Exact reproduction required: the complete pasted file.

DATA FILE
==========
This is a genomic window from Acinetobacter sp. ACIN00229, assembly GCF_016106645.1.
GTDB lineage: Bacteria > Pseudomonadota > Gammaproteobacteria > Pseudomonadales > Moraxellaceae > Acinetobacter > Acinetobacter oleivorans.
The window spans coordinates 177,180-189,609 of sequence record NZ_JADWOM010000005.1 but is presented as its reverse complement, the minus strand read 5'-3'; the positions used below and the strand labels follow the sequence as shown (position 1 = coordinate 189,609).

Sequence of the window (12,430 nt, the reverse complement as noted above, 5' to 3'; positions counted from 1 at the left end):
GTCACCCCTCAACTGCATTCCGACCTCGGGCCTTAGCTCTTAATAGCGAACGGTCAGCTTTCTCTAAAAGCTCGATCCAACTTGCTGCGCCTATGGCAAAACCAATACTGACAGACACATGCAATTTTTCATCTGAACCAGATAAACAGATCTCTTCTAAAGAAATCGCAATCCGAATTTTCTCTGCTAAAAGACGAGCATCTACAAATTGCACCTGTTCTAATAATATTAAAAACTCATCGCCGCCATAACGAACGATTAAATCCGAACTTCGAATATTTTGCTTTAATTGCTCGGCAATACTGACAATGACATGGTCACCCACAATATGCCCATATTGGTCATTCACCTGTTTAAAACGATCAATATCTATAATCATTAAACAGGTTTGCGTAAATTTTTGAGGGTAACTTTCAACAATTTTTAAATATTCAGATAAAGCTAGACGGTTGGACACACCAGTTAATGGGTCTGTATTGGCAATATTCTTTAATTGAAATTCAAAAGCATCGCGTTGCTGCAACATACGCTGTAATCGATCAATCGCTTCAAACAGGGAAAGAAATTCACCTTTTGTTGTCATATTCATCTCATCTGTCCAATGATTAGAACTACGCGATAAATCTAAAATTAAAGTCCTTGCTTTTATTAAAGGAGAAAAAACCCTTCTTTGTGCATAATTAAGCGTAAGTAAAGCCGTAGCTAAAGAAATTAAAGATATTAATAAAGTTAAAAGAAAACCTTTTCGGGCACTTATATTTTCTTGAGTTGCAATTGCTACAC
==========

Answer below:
This is a genomic window from Acinetobacter sp. ACIN00229, assembly GCF_016106645.1.
GTDB lineage: Bacteria > Pseudomonadota > Gammaproteobacteria > Pseudomonadales > Moraxellaceae > Acinetobacter > Acinetobacter oleivorans.
The window spans coordinates 177,180-189,609 of sequence record NZ_JADWOM010000005.1 but is presented as its reverse complement, the minus strand read 5'-3'; the positions used below and the strand labels follow the sequence as shown (position 1 = coordinate 189,609).

Sequence of the window (12,430 nt, the reverse complement as noted above, 5' to 3'; positions counted from 1 at the left end):
GTCACCCCTCAACTGCATTCCGACCTCGGGCCTTAGCTCTTAATAGCGAACGGTCAGCTTTCTCTAAAAGCTCGATCCAACTTGCTGCGCCTATGGCAAAACCAATACTGACAGACACATGCAATTTTTCATCTGAACCAGATAAACAGATCTCTTCTAAAGAAATCGCAATCCGAATTTTCTCTGCTAAAAGACGAGCATCTACAAATTGCACCTGTTCTAATAATATTAAAAACTCATCGCCGCCATAACGAACGATTAAATCCGAACTTCGAATATTTTGCTTTAATTGCTCGGCAATACTGACAATGACATGGTCACCCACAATATGCCCATATTGGTCATTCACCTGTTTAAAACGATCAATATCTATAATCATTAAACAGGTTTGCGTAAATTTTTGAGGGTAACTTTCAACAATTTTTAAATATTCAGATAAAGCTAGACGGTTGGACACACCAGTTAATGGGTCTGTATTGGCAATATTCTTTAATTGAAATTCAAAAGCATCGCGTTGCTGCAACATACGCTGTAATCGATCAATCGCTTCAAACAGGGAAAGAAATTCACCTTTTGTTGTCATATTCATCTCATCTGTCCAATGATTAGAACTACGCGATAAATCTAAAATTAAAGTCCTTGCTTTTATTAAAGGAGAAAAAACCCTTCTTTGTGCATAATTAAGCGTAAGTAAAGCCGTAGCTAAAGAAATTAAAGATATTAATAAAGTTAAAAGAAAACCTTTTCGGGCACTTATATTTTCTTGAGTTGCAATTGCTACAC